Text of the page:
More then a million people in the UK with interest-only mortgages are facing financial trouble when the time comes to pay them off.
Approximately 2.6 million people have interest-only mortgages and it has been estimated by the Financial Conduct Authority that nearly half will not have the necessary funds to cover the final bill.
According to research from FCA, the average shortfall for those with interest-only mortgages is £71,000.
Those with interest-only mortgages (about a third of all UK mortgage holders) make monthly repayments to cover the cost of interest on the mortgage.
The full amount should be paid once the mortgage term matures, usually after 25 years. This should be funded with savings, inheritance or from the sale of a business.
These mortgages were popular in the 90s where they were often sold alongside an endowment policy. They were also popular during the last decade when homeowners were optimistic about rising house prices and wages.
Mortgage lenders have agreed to write to those with interest-only mortgages to ensure that they have a repayment method in place.
One of these methods will be to increase your monthly contributions so you start reducing the amount you owe. Most lenders will allow you to overpay by up to 10%. This will also reduce the loan-to-value (LTV) making it easier to remortgage.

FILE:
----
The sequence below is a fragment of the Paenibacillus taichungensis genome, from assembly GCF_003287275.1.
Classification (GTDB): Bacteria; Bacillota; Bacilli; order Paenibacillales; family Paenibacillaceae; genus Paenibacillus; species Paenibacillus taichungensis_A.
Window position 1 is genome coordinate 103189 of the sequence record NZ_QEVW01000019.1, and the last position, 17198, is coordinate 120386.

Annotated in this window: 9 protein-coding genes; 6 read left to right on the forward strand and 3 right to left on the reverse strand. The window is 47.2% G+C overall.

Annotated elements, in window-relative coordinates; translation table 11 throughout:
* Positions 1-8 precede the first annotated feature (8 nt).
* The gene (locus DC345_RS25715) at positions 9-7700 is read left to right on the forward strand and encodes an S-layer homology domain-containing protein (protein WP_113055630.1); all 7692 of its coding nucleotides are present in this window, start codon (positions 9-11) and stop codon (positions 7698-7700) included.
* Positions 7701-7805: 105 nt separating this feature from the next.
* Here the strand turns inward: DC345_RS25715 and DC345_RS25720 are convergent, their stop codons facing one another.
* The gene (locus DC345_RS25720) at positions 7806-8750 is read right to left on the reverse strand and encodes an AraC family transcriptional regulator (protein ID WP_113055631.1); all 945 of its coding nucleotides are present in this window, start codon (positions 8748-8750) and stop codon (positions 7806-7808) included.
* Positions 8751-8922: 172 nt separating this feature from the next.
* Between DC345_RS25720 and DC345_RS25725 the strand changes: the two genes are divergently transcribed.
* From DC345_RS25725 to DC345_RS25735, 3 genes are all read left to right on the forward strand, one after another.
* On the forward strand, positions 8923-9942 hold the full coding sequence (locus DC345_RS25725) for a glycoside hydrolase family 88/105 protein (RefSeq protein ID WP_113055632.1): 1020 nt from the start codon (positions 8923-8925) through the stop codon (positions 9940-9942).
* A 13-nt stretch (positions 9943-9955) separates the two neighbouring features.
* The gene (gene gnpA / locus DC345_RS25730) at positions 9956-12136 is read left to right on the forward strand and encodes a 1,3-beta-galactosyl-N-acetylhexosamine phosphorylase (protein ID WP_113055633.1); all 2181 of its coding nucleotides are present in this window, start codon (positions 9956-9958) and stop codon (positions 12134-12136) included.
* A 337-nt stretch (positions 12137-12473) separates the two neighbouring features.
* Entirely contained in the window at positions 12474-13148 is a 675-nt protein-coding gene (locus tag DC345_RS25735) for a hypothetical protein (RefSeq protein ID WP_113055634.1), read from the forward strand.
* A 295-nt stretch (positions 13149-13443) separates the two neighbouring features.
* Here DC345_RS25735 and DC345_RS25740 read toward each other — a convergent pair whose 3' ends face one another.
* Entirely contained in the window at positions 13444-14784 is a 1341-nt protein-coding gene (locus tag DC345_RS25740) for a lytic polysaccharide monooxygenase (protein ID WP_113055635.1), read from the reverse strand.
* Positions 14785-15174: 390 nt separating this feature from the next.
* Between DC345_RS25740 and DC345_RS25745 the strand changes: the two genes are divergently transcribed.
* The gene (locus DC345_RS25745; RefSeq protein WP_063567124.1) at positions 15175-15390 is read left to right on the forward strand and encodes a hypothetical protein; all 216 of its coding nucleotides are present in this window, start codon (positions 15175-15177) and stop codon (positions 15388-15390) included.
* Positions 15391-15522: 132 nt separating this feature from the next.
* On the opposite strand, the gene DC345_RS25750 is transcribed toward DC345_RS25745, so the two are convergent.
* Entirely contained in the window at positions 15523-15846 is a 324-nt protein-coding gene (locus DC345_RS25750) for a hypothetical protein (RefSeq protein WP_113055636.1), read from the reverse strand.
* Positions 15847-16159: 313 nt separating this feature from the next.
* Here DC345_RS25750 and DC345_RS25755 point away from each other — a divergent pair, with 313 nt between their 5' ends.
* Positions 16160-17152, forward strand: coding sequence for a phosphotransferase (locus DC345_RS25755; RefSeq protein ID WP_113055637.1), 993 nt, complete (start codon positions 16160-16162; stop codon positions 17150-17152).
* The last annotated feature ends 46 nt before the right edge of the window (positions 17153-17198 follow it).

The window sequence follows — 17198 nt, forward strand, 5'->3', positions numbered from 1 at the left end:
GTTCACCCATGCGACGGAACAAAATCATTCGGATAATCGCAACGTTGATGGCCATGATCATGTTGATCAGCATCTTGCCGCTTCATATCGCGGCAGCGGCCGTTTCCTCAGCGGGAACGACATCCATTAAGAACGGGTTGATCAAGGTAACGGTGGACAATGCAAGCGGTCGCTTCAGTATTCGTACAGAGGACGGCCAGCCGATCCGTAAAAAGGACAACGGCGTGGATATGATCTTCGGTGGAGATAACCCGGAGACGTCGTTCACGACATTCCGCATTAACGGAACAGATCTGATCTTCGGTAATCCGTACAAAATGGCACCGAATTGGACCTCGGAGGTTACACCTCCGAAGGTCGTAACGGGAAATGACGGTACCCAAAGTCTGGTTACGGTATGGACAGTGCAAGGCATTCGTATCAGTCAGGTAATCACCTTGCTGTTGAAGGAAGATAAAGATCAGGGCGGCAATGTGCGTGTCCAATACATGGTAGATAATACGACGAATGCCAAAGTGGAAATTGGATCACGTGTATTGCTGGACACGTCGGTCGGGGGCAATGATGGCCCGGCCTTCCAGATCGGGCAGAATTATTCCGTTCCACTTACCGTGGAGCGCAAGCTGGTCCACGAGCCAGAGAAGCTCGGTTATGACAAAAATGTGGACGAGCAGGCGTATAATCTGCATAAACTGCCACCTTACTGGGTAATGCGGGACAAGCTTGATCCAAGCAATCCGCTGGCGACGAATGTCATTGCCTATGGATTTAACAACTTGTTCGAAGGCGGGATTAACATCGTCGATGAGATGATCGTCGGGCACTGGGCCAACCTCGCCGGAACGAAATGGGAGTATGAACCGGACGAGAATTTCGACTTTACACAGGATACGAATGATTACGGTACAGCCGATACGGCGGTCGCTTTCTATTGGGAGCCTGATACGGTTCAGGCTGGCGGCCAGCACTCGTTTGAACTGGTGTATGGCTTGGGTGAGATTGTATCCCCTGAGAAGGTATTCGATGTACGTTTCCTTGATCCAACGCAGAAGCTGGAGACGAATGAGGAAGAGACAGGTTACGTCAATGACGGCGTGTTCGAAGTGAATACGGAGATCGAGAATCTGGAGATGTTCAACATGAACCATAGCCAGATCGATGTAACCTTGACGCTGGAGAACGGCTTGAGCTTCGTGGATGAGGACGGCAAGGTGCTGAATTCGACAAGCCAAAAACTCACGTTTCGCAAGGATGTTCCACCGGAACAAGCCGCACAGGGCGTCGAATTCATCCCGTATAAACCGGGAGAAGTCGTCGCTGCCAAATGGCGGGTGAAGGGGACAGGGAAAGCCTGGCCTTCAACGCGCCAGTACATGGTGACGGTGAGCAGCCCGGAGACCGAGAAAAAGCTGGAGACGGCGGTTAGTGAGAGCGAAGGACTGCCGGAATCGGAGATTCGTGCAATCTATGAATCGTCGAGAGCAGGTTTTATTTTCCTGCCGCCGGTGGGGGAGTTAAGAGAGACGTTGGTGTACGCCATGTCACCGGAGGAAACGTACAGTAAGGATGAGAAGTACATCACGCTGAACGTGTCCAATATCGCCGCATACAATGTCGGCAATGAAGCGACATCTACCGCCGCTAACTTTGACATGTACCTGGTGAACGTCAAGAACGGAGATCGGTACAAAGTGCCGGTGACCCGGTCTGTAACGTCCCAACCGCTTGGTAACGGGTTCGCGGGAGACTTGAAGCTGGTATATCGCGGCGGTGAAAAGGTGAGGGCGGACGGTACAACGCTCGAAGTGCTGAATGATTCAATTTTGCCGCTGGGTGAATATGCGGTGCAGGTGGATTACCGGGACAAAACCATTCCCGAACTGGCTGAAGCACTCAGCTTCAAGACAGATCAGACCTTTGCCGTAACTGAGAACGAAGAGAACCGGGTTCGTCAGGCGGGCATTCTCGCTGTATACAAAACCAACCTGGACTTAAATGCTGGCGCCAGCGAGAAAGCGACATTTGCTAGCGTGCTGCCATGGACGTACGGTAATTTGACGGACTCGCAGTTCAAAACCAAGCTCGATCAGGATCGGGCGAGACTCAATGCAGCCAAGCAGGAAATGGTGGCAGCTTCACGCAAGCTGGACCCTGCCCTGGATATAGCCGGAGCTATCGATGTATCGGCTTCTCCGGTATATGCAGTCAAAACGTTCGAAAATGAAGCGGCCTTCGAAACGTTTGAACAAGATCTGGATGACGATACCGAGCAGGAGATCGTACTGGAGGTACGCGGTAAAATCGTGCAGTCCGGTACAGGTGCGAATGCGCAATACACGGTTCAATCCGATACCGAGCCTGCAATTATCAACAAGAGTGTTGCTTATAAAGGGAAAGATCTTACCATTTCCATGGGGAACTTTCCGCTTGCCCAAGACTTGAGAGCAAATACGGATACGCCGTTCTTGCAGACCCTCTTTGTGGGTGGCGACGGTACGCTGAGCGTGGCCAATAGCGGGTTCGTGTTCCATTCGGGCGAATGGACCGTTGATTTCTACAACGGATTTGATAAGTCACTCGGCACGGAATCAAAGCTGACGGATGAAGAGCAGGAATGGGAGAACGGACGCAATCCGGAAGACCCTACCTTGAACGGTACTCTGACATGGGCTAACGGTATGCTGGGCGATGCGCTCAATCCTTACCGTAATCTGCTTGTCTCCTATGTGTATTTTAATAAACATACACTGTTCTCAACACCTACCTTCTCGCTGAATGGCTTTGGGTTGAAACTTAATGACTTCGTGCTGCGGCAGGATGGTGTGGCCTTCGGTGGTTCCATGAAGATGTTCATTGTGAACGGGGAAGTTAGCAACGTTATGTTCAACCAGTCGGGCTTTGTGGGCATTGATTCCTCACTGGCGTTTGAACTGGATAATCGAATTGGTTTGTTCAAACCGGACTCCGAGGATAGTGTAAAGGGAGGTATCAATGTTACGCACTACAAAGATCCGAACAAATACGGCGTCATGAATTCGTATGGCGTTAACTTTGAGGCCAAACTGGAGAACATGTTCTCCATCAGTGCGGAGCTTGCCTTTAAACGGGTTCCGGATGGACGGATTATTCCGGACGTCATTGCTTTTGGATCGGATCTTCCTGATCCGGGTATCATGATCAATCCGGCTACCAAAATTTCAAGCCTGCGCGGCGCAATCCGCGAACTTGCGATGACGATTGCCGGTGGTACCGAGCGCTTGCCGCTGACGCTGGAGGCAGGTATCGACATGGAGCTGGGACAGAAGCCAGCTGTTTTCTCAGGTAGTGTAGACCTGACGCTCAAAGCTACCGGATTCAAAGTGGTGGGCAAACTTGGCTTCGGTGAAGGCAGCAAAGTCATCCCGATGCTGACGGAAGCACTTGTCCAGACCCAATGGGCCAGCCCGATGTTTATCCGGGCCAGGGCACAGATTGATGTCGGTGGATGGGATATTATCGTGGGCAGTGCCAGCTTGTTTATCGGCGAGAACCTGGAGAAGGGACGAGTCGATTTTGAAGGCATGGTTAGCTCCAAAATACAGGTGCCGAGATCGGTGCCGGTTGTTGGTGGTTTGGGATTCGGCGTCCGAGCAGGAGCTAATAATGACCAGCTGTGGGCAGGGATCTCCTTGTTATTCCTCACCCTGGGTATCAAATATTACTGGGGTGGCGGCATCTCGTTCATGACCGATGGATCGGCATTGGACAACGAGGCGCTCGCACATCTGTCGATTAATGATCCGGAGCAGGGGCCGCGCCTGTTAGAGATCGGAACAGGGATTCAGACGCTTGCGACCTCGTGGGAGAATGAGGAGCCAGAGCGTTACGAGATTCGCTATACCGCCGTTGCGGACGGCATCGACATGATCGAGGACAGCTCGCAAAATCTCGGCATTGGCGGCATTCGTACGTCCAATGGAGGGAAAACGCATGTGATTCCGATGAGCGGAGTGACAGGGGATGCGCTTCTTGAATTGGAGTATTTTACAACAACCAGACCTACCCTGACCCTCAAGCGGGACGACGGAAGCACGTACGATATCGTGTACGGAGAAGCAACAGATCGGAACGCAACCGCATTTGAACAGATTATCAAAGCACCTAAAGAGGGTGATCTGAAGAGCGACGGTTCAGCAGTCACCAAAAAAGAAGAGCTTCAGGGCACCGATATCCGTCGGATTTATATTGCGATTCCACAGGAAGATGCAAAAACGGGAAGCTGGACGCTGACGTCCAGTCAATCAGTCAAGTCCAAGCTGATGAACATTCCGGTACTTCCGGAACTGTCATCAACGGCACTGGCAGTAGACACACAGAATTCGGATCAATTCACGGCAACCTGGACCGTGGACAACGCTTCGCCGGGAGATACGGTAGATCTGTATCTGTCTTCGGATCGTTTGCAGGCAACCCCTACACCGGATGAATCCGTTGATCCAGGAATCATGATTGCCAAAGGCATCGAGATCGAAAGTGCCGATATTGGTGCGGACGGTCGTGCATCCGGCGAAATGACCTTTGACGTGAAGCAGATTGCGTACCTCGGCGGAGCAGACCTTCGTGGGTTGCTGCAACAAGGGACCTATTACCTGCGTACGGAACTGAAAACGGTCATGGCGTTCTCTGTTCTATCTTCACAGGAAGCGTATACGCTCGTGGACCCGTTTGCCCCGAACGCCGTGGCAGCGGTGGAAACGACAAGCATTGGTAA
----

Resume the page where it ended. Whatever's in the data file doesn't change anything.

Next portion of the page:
Another option would be to switch to a repayment mortgage. This will cause your monthly repayments to increase as you will be paying off capital as well as interest so you need to budget and ensure that it is affordable.
Starting a savings account could also help ensure you have the necessary funds needed when your mortgage matures but you’ll need to make sure you pay enough into it and discipline yourself not to raid it.
Downsizing to a cheaper house will also enable you to free up some cash but you should make sure you can free enough cash by doing this.
If you find that you’re struggling financially you should speak to a properly regulated financial solutions provider.
The Debt Advisor is a member of The Debt Resolution Forum and is regulated by The Financial Conduct Authority no 606669.